• Expat Eye says:

        A typical Latvian complaint – there’s never enough money! Pity Levi Strauss got all the credit! I’ve never heard of the Latvian guy!

      • Yumm says:

        There are many famous, talented and saucy Latvian men (depends on one’s taste) – world-renowned Music Director Andris Nelsons, so-called Latvian “Leonardo di Caprio” actor Rihards Lepers, tennis star Ernests Gulbis and many others. Check out Eduard Leedskalnin (he maimed his name :() and Coral Castles in Florida – until this very day, American scientists can’t work out how the hell did he manage to build all that garden of coral blocks by himself. Just like Riga-born Jew Dāvis, this Latvian has left world with open mouth – where do they get their gifts from?
        Geez.., G. Kesteris in the picture is “a mistake”. Seems like it only takes to get in a TV soap to enter sexiness. LOL

      • Expat Eye says:

        Andris doesn’t do much for me, Rihards actually looks like a guy I know! But I’m not sure being called Linda Leper would do much to enhance my rep 😉 Didn’t get any hits for Eduard – apart from some OLD drawings, Dāvis – does he have floppy blond hair? If so, cute but young! 🙂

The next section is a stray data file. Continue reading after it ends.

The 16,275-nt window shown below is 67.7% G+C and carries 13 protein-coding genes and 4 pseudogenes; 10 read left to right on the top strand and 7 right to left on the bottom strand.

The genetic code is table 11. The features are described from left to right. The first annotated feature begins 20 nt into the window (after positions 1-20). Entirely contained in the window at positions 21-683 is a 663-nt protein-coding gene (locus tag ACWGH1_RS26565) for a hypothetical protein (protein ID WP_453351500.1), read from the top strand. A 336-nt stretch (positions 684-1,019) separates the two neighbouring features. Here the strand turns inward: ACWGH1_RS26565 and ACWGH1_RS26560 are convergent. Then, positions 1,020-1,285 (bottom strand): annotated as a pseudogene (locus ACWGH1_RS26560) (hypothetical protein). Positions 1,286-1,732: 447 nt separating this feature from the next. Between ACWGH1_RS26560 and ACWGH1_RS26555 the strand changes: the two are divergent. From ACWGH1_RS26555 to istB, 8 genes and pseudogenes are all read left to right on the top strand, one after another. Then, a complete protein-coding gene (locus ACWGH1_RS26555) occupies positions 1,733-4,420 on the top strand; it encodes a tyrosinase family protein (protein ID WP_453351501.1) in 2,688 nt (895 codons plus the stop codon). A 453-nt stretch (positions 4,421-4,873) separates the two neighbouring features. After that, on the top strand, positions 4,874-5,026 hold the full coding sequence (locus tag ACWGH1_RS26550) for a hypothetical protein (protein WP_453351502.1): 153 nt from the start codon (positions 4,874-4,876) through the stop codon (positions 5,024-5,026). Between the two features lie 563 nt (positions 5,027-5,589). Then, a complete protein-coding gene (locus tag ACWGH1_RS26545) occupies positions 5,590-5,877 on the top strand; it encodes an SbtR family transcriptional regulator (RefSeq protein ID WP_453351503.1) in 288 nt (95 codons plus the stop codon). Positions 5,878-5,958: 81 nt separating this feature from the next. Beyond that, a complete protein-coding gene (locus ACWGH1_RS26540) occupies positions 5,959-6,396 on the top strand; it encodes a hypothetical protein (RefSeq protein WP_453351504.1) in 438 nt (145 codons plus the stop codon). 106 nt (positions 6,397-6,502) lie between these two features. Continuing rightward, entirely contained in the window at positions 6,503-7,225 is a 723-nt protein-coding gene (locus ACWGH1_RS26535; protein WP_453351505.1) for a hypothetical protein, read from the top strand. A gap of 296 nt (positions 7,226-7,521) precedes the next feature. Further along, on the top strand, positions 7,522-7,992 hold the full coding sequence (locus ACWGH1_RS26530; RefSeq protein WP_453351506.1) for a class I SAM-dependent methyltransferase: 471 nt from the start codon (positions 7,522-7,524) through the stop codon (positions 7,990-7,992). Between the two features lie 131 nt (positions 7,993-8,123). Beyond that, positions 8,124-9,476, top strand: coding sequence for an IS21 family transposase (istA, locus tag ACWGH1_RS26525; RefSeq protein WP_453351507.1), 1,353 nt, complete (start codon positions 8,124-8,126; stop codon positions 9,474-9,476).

• Yumm says:

        Oh, here’s the link to info about Ed Leedskalnin (he’s not a candidate just one of those weird geniuses) http://en.wikipedia.org/wiki/Edward_Leedskalnin
        http://www.leedskalnin.com/

        Right, Linda Leper won’t do 😀

        How about Linda Gulbis from Ernests Gulbis ? http://www.vipi.lv/kaleidoskops/latvija/idn47747/optibet-prognoze-ernestam-gulbim-panakumus-turnira-monreala/
        (too bad can’t attach the pic)

      • Expat Eye says:

        He looks alright! And Linda Swan is certainly better than Leper 😉

  9. astrameklere says:

    Did you know that jeans was envented by Latvian inhabitan who moved to America? Should not be surprised then…. 😀

  10. Never mind men, look at this!
    http://theverybesttop10.com/2013/01/30/ever-kitkat-cakes/
    The Nutella piggy hot tub is mine, so don’t get any ideas..

  11. Marianne says:

    That’s impressive! Does he have a brother?

  12. pollyheath says:

    That’s amazing! Probably a sweet skill left over from when everyone was fist fighting over expensive new American jeans.

  13. Ellyse says:

    I can see that happening. I had a Latvian guy stay with me for a week at my flat in the US and he was ridiculously anal about his clothes, how they were washed, dried, and ironed. He even claimed that care for men´ s wear is a world away from care for women´s wear. Uhh, I even got yelled at once for not ironing the proper way….still, there was something charming about it.